From my understanding, the caret character (
^) has been used to indicate Ctrl-key combinations since the early UNIX days, if not earlier. Why was this character used to indicate this? Was it simply that the symbol wasn't being used for anything else at the time, or is there an etymological history where that makes sense?
Some things have used alternate notation; for example, Emacs stands out for using
C- instead, and many user manuals simply write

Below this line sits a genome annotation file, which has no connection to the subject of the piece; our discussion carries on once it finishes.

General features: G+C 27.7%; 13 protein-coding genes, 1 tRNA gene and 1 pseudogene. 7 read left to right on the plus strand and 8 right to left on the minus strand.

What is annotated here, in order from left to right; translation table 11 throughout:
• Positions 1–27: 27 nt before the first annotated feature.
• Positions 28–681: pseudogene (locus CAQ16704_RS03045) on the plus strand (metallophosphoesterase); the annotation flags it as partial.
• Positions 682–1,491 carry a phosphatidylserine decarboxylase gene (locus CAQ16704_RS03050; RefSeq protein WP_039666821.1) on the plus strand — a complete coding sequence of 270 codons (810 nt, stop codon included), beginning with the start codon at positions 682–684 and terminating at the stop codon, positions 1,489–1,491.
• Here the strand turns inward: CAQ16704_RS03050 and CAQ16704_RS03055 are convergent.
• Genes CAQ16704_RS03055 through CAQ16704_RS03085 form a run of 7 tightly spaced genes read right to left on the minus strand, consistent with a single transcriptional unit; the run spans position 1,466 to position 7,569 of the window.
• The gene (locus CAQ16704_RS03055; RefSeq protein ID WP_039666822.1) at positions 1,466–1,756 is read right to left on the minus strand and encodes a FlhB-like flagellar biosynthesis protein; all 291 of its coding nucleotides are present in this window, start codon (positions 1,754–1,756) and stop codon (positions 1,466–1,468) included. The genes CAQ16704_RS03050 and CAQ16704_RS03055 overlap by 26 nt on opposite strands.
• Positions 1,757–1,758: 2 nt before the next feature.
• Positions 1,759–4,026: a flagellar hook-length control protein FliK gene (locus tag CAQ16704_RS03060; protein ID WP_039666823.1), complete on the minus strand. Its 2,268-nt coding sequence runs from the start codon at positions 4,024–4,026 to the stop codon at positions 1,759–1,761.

ctrl-, much as how
alt- is still commonplace (a notable exception being Apple's modern use of
⌥ for Option, and similarly
⌘ for Command, which of course used to be represented with the Apple logo instead, with both open and filled variants on the earliest Apple computers).
The dictionary definition of caret doesn't make any nod to this usage, and instead only offers:
a wedge-shaped mark made on written or printed matter to indicate the place where something is to be inserted
and while Wikipedia describes the usage as a control character it states nothing about the history of this usage so far as I can find.